It seems pretty clear by now: BlackBerry (NASDAQ:BBRY) can't sell its handsets. The company's nearly billion-dollar writedown on primarily Z10 devices has made that fact painfully obvious.
So, as we seem to be nearing the end of BlackBerry's long goodbye, investors have to ask: Is there any value at all left in the company?
Reuters has been reporting there just might be. Its sources say in addition to the $4.7 billion offer from BlackBerry's largest shareholder, Fairfax Financial, Cisco, Google, and SAP have held talks about acquiring the company -- in whole or, most likely, in parts. Other companies, such as Intel, LG, and Samsung, have been told that if they have any interest in BlackBerry, then let that be known by early this week.
Michael Lazaridis, the co-founder of BlackBerry who severed all corporate ties with the company this past March, has expressed concern about the company being torn apart. "It's really hurting me," he told The Globe and Mail. "Everyone is talking about the most likely scenario being that it will be broken up and sold off for parts."
The pieces of BlackBerry that may have independent value include its secure server network, the part of the BlackBerry phone system that appealed most to the company's corporate customer base. That piece of the pie is worth $3 billion to $4.5 billion, according to analysts cited by Reuters.
Another source of funds from a corporate estate sale could come from BlackBerry's patent portfolio, which includes the patents for the phone's original iconic keyboard. That collection could be worth $2 billion to $3 billion.
But there is a big "but" when it comes to BlackBerry's patents. The Globe and Mail quoted patent maven Florian Mueller as warning, "There may be a lot of value [to BlackBerry's patents] from an engineering standpoint, but if it's not what people want to buy, it doesn't matter. If the private equity people believe their big payoff is mostly coming from patents ... it could be a lot harder for them to get their money back than they think."
BlackBerry also has been considering selling its real estate holdings in Waterloo, Canada, according to The Globe and Mail. The company has valued all of its properties and land at almost $1.4 billion, according to a recent filing. After the company cut loose 4,500 workers (40% of its work force), certainly some of its more than 20 buildings in Canada's technology triangle could be sold.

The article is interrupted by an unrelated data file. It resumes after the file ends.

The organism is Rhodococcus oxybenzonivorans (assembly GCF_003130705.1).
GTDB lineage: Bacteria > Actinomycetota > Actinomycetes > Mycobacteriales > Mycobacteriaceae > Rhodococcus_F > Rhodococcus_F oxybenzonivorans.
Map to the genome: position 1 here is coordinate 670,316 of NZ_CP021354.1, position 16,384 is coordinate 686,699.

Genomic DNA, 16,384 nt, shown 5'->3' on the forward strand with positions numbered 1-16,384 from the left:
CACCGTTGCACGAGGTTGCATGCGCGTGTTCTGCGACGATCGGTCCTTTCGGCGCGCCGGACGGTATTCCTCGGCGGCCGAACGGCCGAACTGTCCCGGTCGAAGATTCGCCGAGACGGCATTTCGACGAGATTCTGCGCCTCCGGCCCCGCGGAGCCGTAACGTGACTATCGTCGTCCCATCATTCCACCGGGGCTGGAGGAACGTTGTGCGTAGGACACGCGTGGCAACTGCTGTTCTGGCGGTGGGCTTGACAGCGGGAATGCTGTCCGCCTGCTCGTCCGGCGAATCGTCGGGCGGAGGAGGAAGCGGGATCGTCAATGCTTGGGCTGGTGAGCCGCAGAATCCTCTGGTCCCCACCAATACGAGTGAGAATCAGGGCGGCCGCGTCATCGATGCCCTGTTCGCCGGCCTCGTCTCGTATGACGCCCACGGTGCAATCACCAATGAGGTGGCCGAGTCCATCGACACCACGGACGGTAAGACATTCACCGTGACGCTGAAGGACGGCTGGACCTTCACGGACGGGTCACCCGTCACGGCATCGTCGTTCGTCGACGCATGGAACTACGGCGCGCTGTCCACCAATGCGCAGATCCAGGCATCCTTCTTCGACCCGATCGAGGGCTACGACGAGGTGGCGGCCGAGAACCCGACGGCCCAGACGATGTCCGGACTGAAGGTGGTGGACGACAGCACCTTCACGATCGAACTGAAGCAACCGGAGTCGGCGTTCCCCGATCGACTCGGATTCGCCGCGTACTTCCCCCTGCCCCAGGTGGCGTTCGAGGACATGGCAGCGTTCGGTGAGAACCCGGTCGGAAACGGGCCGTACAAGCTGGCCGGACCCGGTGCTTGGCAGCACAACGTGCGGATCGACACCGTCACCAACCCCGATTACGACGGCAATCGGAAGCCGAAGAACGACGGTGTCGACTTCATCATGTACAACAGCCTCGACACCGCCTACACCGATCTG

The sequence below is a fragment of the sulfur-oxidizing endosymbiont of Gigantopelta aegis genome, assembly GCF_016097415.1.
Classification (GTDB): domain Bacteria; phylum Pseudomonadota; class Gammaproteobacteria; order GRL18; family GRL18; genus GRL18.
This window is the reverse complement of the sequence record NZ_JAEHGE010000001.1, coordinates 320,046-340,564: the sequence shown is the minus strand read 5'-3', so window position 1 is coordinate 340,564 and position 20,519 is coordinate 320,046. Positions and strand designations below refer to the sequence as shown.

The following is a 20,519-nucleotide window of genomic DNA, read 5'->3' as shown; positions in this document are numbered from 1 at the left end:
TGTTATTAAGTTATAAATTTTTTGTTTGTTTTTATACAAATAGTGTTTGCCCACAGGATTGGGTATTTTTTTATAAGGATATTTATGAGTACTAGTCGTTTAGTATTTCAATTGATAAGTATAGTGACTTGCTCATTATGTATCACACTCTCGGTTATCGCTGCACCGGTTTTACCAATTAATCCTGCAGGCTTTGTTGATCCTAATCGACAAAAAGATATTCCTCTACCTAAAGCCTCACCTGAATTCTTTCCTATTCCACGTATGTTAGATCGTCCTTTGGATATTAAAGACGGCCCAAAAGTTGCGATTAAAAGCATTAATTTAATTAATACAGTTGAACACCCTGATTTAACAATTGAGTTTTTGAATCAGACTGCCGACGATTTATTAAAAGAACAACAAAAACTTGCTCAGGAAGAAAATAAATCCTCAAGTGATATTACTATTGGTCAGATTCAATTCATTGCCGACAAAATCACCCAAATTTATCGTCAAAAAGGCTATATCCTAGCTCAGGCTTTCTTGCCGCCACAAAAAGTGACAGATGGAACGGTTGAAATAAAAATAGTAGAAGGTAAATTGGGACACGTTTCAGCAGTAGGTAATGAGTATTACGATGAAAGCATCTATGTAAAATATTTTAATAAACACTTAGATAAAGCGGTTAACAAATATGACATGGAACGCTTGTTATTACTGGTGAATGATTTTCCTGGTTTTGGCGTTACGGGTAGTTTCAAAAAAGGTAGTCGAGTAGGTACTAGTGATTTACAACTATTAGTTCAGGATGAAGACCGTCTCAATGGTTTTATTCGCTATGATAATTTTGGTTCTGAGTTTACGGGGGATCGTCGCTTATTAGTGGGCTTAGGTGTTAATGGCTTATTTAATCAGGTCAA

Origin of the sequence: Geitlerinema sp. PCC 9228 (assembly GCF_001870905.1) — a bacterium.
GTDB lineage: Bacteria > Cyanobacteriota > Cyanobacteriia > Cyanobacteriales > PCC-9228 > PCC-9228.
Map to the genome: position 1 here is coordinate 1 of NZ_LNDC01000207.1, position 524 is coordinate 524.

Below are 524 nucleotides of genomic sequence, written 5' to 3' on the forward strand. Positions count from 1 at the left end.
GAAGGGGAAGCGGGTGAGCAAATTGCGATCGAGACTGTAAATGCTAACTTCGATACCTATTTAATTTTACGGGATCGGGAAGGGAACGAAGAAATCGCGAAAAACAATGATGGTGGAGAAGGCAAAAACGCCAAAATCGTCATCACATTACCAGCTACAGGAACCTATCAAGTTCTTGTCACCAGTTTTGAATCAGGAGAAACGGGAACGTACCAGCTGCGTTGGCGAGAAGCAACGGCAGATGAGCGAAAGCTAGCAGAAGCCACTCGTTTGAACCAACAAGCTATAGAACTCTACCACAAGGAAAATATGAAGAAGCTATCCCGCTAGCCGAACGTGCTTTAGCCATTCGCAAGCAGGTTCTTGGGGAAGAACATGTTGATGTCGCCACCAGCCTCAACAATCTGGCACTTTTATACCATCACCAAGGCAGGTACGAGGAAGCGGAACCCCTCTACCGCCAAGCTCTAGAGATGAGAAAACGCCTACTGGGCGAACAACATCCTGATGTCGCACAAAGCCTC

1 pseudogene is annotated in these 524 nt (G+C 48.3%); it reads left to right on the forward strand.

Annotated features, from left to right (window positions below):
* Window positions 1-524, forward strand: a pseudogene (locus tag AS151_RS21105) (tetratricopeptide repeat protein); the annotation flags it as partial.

And then there are BlackBerry's liquid assets. In its latest filing, the company reported it had $3.1 billion in cash and investments. But the longer the company holds off on selling itself -- in whole or in pieces -- the more cash it will burn just keeping its head above water. So, time is not on BlackBerry's side when it comes to squeezing maximum value from its assets.
But Fairfax chairman and CEO Prem Watsa, who has been called the Canadian Warren Buffett, indicated he is not in the market for pieces of BlackBerry. He told the Associated Press: "We thought long and hard before we offered $9 a share and we're not in the business of offering a number and at the last minute changing the figure. ... Rest assured when we do this it won't be done to split the company."
Fairfax is now going over BlackBerry's books as it performs its due diligence on its proposed purchase. As the the window on Fairfax's research will close on Nov. 4, current BlackBerry shareholders are holding their collective breath to see whether Fairfax will indeed follow through with its $9 a share purchase offer and maybe recoup some of their money.
For anyone thinking of buying BlackBerry at its current share price of around $8 and making a quick 12% profit -- if Fairfax makes good on its proposal -- I'd say they must like playing roulette: the Russian kind.
Fool contributor Dan Radovsky has no position in any stocks mentioned. The Motley Fool recommends Cisco Systems, Google, and Intel. The Motley Fool owns shares of Google and Intel. Try any of our Foolish newsletter services free for 30 days. We Fools may not all hold the same opinions, but we all believe that considering a diverse range of insights makes us better investors. The Motley Fool has a disclosure policy.